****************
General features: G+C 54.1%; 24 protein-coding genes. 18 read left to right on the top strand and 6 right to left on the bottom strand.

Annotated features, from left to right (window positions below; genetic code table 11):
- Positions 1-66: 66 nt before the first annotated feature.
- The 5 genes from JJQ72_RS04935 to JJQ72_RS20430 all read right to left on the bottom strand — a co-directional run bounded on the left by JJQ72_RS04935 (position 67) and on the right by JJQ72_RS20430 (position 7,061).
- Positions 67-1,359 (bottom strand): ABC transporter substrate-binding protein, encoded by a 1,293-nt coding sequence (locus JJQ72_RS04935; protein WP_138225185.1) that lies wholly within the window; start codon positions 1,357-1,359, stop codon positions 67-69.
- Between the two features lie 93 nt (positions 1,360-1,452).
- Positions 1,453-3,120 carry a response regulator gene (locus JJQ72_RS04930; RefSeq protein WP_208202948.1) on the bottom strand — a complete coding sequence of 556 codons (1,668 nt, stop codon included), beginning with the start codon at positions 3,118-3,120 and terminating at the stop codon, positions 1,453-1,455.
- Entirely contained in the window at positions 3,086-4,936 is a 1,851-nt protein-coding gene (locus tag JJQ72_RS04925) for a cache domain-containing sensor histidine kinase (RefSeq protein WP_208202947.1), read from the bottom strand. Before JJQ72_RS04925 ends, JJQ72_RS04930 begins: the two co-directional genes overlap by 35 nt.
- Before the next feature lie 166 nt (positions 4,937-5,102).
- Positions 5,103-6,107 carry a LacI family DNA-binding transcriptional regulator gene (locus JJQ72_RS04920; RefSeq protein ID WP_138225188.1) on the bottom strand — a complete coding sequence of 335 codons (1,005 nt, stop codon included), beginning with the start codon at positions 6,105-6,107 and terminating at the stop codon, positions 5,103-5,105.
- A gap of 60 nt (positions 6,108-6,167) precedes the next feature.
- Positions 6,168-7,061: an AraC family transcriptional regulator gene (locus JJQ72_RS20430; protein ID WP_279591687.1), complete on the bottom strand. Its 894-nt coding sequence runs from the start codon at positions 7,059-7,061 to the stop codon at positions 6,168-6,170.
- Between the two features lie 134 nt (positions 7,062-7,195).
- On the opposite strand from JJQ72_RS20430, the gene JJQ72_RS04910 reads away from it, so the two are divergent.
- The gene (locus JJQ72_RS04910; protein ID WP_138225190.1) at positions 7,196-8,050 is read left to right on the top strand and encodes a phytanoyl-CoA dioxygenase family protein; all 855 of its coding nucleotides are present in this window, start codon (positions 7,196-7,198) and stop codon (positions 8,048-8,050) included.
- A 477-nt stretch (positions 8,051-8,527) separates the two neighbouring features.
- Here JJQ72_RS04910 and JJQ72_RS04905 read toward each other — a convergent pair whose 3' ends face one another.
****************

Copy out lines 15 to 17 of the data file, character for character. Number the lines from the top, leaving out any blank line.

- The gene (locus JJQ72_RS04910; protein ID WP_138225190.1) at positions 7,196-8,050 is read left to right on the top strand and encodes a phytanoyl-CoA dioxygenase family protein; all 855 of its coding nucleotides are present in this window, start codon (positions 7,196-7,198) and stop codon (positions 8,048-8,050) included.
- A 477-nt stretch (positions 8,051-8,527) separates the two neighbouring features.
- Here JJQ72_RS04910 and JJQ72_RS04905 read toward each other — a convergent pair whose 3' ends face one another.